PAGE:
Perhaps you’ve heard that pearls can turn yellow, and you may have even seen yourself what time can do to these gems. Does that mean that the white pearls you buy will lose their color and luster gradually, and if yes, is there anything you can do about it?
Is It Normal for Pearls to Turn Yellow?
It is normal for pearls to turn yellow with time. This effect is a result of natural processes changing the composition of the organic substance that makes up your pearls.
It should also be mentioned that this yellowing doesn’t indicate that the pearls are fake as artificial pearls don’t usually change their color.
Avoid Confusion: There Are Naturally Yellow Pearls
It is important to note that a white pearl turned yellow and a naturally yellow pearl are two different things.
Naturally yellow pearls have gotten their color as a result of how they have been cultivated.
When they are sold, these pearls are advertised as yellow pearls or golden pearls (click here to see a selection of jewelry with golden pearls) and their color is shiny, not dull like the surface of yellowed pearls.
Why Pearls Turn Yellow
The chief reason that pearls turn yellow over time is that they become dry.
If there is no air circulation and moisture where pearls are kept, their organic composition begins to change. As they dry out with time, such pearls lose their color and become yellowish.
And the reason pearls dry out is usually the way people store them – they often pack their pearls in sealed plastic bags, put them in places where the air is hot and dry, and don’t wear them often.
Can You Reverse the Process?
Whether you would be able to whiten pearls that have become yellow depends on how long this process has been going on. If a lot of time has passed, there may not be a way to undo the damage.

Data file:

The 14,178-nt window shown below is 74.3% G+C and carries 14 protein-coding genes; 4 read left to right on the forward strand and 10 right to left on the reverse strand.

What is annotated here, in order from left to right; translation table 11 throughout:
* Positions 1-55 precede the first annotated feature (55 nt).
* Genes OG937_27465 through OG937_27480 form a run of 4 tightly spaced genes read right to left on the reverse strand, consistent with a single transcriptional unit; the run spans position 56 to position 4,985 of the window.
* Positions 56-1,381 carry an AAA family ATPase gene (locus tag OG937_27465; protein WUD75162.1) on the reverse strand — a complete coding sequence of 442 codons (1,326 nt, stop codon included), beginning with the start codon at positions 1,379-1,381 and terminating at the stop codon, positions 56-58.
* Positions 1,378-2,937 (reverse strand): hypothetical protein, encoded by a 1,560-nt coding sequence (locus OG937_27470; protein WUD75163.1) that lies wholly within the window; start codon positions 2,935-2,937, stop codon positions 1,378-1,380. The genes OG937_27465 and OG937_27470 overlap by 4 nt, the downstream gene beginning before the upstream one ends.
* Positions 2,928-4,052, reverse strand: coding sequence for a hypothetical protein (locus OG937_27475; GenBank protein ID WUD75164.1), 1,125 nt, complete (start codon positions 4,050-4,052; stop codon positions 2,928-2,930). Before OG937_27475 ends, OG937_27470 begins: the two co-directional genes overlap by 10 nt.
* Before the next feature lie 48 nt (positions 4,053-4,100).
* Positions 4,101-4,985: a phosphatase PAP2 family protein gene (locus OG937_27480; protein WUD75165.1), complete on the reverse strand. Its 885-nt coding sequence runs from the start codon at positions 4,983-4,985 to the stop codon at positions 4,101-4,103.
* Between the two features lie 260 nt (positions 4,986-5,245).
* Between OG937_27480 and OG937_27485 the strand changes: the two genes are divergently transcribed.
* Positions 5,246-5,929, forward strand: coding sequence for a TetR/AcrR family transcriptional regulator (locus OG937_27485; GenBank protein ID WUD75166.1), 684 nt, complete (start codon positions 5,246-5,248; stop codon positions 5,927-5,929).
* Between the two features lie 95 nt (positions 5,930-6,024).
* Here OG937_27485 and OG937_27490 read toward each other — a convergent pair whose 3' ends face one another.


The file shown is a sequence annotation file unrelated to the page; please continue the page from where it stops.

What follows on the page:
That’s why you should not allow your pearls to dry out in the first place, and you should not keep them in airtight containers and places where there is no air circulation.
Is This Really a Problem?
Apart from being an aesthetic nuisance for a lot of people, the yellowing of pearls is accompanied by another issue – loss of durability.
Once the organic material pearls are made of dries out, it becomes brittle, and the pearls themselves may start to crack.
You would be able to see how the pearl’s outer layer begins to come off around the drill holes, and eventually, the pearl may chip. At that point, there is no way to repair the damage.
How to Prevent Pearls from Turning Yellow
When it comes to pearls turning yellow, prevention is the best cure. It’s as simple as that: You just shouldn’t allow your pearls to dry out.
Don’t store them in plastic bags; don’t keep them in closed spaces such as boxes or safes; don’t put them for a long time in places where it’s hot and there’s no air circulation.
Another important advice to remember is that you should wear your pearls regularly to keep them from drying out. The contact with your skin provides them with oils that your pearls absorb, keeping them moisturized.
For example, if you wear your pearl necklace every couple of weeks, that can help its pearls to keep their color.
However, keep in mind that although skin contact is good for pearls, if you wear them during exercise, the excessive sweat can cause them to lose their luster.
After wearing, don’t forget to wipe your pearls dry with a soft cloth before putting them away; this way, you will remove any residual sweat or chemicals left from your perfume or makeup.
Tips on Caring for Your Pearls
To keep your pearls in good shape, do not expose them to any acids, and keep them away from soap as it can make them less shiny.
Also, apply any perfume and makeup before putting your pearls on as these substances can be harmful to them.
Do not expose your pearls to tap water as it may contain chemicals that can affect their surface; for the same reason, you should not swim in pools when wearing your pearls.
Do not store pearls together with harder pieces of jewelry (such as other gemstones) as pearls are easy to scratch.